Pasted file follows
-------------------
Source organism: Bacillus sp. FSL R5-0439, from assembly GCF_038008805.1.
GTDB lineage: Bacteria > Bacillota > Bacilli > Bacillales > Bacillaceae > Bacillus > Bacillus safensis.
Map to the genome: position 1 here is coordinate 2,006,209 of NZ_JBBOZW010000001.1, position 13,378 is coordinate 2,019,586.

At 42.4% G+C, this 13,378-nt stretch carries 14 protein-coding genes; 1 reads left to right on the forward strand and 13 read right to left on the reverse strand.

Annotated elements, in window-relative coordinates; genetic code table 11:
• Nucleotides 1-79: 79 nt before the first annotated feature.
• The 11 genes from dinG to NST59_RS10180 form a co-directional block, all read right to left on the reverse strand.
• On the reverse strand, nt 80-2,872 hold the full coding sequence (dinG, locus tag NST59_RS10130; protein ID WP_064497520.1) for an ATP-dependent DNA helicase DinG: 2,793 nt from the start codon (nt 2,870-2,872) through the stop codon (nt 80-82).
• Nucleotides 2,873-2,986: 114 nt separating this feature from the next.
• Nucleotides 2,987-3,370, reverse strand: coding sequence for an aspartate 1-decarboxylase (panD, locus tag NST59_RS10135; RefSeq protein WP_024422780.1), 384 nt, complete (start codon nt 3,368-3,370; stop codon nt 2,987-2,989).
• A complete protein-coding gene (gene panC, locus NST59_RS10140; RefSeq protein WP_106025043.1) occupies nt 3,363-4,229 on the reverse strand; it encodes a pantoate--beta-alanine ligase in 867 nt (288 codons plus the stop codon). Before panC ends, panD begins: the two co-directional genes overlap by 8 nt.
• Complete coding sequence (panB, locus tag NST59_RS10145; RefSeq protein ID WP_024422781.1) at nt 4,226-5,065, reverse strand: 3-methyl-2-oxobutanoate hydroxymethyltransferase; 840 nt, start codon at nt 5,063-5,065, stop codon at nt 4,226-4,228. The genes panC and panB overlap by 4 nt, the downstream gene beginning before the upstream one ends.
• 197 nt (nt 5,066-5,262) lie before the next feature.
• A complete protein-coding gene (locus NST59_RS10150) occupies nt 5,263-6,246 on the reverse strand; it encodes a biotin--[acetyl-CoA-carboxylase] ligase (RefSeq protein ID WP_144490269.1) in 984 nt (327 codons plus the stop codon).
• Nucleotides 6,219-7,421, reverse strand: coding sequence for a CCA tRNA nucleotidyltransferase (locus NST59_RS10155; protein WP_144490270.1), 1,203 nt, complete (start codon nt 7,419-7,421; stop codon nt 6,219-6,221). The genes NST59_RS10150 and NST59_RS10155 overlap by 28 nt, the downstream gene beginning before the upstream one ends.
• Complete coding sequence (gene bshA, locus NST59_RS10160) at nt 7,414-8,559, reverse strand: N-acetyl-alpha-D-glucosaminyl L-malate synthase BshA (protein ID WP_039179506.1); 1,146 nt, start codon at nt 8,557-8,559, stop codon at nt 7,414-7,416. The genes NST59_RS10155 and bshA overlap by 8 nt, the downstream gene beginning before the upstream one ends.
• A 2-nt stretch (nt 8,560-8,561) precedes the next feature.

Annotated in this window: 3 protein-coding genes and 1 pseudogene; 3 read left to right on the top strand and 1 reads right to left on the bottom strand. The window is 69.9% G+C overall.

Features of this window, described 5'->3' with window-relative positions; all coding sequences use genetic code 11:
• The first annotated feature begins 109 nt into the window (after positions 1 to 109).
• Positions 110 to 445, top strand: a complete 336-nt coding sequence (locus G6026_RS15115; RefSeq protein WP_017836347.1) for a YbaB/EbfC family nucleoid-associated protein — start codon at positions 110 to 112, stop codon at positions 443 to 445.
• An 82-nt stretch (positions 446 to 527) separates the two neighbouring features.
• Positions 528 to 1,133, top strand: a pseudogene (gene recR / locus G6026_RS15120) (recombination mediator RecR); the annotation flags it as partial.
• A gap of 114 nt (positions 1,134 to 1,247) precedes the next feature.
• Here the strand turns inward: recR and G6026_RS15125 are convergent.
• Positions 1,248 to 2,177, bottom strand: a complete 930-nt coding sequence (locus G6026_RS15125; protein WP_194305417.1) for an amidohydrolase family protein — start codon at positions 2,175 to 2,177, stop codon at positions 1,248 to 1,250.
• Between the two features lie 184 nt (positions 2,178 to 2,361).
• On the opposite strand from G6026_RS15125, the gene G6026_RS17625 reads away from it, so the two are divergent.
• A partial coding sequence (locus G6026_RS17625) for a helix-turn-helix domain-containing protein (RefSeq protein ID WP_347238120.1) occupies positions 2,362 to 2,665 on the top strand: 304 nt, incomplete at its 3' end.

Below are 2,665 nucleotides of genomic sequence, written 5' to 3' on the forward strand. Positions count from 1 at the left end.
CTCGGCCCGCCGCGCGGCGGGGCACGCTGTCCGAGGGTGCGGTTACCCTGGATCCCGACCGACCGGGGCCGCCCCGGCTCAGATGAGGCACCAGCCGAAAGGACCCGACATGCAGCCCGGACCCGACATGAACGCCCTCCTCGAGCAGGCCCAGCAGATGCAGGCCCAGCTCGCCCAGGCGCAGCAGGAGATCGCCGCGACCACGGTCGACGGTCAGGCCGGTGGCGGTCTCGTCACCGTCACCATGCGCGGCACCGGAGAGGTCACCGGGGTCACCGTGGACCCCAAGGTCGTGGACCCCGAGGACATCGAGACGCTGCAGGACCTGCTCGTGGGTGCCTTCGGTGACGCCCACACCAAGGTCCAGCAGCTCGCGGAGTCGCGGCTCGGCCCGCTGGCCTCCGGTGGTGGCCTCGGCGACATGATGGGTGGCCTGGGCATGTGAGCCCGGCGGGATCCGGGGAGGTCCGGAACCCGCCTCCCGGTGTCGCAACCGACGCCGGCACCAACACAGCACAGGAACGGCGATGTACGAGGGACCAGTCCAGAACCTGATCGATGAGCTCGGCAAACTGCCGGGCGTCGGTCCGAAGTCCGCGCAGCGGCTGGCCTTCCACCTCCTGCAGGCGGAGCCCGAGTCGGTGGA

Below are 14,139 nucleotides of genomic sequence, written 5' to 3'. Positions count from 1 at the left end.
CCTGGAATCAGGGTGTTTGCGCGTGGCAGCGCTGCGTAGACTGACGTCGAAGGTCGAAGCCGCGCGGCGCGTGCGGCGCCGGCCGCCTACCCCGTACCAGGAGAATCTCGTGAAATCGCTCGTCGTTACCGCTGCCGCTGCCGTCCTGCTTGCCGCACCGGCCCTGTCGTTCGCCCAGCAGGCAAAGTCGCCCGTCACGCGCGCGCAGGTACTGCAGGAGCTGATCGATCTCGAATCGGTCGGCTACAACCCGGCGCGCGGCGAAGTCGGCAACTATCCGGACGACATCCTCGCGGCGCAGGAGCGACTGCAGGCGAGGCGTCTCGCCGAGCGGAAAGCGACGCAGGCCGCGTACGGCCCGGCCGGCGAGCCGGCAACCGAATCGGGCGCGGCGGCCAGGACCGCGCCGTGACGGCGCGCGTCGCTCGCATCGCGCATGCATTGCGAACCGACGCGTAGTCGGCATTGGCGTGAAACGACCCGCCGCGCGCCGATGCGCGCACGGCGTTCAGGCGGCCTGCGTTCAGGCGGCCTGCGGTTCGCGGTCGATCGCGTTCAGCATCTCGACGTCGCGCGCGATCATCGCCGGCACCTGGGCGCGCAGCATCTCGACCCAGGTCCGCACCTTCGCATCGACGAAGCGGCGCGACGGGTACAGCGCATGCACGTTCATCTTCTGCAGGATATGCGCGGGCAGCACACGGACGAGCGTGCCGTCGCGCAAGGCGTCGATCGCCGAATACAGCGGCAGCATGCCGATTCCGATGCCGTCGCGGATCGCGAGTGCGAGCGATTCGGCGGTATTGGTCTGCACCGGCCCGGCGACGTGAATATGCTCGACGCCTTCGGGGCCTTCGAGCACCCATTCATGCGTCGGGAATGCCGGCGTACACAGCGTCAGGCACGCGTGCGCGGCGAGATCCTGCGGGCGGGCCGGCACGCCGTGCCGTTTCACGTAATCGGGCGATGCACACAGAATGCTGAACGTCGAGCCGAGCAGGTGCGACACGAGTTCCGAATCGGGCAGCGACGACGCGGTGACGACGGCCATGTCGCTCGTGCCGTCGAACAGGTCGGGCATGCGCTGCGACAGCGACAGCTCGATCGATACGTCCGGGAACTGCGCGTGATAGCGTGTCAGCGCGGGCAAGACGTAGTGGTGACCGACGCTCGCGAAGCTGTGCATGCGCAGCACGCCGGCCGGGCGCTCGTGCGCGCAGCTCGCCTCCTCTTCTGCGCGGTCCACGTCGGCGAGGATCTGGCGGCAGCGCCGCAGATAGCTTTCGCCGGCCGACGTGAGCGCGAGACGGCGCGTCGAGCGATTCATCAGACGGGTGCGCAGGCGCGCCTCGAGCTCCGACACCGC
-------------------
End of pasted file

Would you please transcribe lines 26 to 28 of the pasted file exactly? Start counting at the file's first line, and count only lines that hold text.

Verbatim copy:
• Positions 1,248 to 2,177, bottom strand: a complete 930-nt coding sequence (locus G6026_RS15125; protein WP_194305417.1) for an amidohydrolase family protein — start codon at positions 2,175 to 2,177, stop codon at positions 1,248 to 1,250.
• Between the two features lie 184 nt (positions 2,178 to 2,361).
• On the opposite strand from G6026_RS15125, the gene G6026_RS17625 reads away from it, so the two are divergent.